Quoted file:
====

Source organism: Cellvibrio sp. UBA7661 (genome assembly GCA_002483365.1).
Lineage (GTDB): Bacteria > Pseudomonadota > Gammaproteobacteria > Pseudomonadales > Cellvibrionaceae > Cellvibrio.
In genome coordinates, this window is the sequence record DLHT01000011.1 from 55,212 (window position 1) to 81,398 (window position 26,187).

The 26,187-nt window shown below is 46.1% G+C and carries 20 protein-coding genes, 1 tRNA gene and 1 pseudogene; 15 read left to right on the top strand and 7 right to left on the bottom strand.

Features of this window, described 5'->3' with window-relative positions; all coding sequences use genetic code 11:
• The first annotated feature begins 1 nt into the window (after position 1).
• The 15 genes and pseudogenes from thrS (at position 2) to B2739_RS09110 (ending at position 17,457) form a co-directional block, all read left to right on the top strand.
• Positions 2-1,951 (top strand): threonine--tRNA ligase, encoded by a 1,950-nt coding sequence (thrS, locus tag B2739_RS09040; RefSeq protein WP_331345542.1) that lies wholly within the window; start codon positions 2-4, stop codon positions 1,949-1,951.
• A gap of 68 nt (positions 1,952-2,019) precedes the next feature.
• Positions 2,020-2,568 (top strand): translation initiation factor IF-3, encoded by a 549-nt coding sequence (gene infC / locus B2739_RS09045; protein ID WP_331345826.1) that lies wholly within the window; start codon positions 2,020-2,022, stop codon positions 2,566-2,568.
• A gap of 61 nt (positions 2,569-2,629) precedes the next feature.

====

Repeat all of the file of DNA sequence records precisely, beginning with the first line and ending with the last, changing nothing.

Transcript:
Source organism: Cellvibrio sp. UBA7661 (genome assembly GCA_002483365.1).
Lineage (GTDB): Bacteria > Pseudomonadota > Gammaproteobacteria > Pseudomonadales > Cellvibrionaceae > Cellvibrio.
In genome coordinates, this window is the sequence record DLHT01000011.1 from 55,212 (window position 1) to 81,398 (window position 26,187).

The 26,187-nt window shown below is 46.1% G+C and carries 20 protein-coding genes, 1 tRNA gene and 1 pseudogene; 15 read left to right on the top strand and 7 right to left on the bottom strand.

Features of this window, described 5'->3' with window-relative positions; all coding sequences use genetic code 11:
• The first annotated feature begins 1 nt into the window (after position 1).
• The 15 genes and pseudogenes from thrS (at position 2) to B2739_RS09110 (ending at position 17,457) form a co-directional block, all read left to right on the top strand.
• Positions 2-1,951 (top strand): threonine--tRNA ligase, encoded by a 1,950-nt coding sequence (thrS, locus tag B2739_RS09040; RefSeq protein WP_331345542.1) that lies wholly within the window; start codon positions 2-4, stop codon positions 1,949-1,951.
• A gap of 68 nt (positions 1,952-2,019) precedes the next feature.
• Positions 2,020-2,568 (top strand): translation initiation factor IF-3, encoded by a 549-nt coding sequence (gene infC / locus B2739_RS09045; protein ID WP_331345826.1) that lies wholly within the window; start codon positions 2,020-2,022, stop codon positions 2,566-2,568.
• A gap of 61 nt (positions 2,569-2,629) precedes the next feature.